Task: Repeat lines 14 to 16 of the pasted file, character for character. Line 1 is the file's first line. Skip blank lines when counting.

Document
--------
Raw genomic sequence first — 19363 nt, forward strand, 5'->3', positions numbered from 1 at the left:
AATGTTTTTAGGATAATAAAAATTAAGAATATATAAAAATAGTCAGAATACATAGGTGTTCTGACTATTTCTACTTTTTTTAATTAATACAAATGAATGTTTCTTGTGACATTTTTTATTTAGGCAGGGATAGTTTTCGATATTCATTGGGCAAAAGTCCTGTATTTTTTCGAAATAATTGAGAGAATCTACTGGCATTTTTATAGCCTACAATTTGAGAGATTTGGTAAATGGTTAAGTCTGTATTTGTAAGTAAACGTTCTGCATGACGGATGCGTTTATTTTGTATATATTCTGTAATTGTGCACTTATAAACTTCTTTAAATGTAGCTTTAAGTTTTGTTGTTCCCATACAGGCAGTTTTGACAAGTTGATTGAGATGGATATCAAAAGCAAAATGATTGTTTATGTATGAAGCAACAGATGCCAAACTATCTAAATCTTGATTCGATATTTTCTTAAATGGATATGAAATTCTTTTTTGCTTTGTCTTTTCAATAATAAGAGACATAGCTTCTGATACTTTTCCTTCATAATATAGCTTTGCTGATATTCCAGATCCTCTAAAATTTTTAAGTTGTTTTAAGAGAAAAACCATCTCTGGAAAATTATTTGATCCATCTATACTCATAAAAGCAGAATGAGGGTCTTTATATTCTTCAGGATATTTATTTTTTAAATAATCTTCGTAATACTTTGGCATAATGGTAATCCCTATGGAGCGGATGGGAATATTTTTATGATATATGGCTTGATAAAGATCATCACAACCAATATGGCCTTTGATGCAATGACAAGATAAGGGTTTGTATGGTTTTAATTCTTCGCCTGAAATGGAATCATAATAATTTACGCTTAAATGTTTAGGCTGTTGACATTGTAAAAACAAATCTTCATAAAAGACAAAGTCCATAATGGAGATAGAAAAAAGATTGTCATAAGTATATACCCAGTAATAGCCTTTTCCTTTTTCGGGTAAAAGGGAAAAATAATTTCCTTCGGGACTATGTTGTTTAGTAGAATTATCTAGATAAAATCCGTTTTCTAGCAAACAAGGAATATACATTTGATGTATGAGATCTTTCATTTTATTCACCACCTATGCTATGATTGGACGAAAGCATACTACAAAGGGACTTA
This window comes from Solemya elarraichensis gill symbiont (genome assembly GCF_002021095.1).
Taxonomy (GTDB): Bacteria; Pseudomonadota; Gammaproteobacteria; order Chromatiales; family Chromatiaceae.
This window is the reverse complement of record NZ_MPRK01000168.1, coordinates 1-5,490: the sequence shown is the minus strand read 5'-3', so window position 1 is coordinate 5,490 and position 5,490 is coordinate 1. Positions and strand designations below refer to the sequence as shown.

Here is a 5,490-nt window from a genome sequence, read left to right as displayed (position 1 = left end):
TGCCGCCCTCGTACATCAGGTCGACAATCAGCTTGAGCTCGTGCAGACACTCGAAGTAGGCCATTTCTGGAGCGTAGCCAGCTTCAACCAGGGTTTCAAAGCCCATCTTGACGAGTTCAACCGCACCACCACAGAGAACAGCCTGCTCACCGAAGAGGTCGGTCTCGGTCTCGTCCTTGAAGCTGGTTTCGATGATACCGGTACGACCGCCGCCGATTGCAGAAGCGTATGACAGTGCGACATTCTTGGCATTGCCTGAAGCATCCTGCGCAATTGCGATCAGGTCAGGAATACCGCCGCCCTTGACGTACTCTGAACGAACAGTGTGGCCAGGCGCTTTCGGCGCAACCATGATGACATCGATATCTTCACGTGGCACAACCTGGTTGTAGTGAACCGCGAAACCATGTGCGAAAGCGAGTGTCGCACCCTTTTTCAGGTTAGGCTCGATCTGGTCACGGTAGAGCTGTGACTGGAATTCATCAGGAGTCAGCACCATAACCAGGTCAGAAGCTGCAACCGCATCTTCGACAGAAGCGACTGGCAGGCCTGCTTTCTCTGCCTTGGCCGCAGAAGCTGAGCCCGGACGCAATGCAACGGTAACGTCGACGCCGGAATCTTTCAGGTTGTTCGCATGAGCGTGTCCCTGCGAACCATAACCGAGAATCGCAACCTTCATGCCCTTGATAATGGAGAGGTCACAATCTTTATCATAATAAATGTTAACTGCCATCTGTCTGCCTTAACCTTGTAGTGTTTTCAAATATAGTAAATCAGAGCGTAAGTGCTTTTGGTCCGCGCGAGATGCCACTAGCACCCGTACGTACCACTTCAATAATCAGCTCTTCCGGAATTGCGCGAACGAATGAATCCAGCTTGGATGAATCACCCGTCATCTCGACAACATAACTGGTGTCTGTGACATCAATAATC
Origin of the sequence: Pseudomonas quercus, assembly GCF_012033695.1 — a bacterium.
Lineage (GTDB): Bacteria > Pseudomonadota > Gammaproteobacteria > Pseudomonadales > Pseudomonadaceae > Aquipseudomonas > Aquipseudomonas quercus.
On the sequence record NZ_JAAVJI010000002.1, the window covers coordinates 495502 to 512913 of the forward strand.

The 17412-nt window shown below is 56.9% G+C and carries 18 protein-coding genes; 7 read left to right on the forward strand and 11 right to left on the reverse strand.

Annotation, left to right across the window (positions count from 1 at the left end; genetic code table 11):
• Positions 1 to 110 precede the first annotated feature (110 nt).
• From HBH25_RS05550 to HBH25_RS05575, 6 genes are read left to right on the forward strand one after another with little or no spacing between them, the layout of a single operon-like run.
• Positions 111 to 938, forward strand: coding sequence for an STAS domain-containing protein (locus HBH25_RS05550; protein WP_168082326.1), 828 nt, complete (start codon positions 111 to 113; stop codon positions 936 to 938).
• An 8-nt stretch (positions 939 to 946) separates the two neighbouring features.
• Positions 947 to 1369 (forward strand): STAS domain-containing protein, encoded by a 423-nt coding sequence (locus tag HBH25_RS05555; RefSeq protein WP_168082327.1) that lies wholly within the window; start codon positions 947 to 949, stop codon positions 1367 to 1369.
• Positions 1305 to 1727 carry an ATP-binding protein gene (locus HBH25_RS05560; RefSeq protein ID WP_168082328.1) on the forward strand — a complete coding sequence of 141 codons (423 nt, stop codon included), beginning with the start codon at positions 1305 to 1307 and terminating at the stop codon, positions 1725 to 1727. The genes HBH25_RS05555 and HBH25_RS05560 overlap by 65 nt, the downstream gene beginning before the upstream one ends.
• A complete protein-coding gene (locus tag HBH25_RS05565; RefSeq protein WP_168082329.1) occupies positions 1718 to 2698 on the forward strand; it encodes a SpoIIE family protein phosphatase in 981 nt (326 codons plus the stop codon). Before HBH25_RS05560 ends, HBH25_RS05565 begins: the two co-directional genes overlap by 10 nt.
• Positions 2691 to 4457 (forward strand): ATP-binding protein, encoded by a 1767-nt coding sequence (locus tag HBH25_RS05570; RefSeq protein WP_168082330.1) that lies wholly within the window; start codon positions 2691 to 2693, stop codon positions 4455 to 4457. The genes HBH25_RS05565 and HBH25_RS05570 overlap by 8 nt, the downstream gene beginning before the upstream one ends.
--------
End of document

• From HBH25_RS05550 to HBH25_RS05575, 6 genes are read left to right on the forward strand one after another with little or no spacing between them, the layout of a single operon-like run.
• Positions 111 to 938, forward strand: coding sequence for an STAS domain-containing protein (locus HBH25_RS05550; protein WP_168082326.1), 828 nt, complete (start codon positions 111 to 113; stop codon positions 936 to 938).
• An 8-nt stretch (positions 939 to 946) separates the two neighbouring features.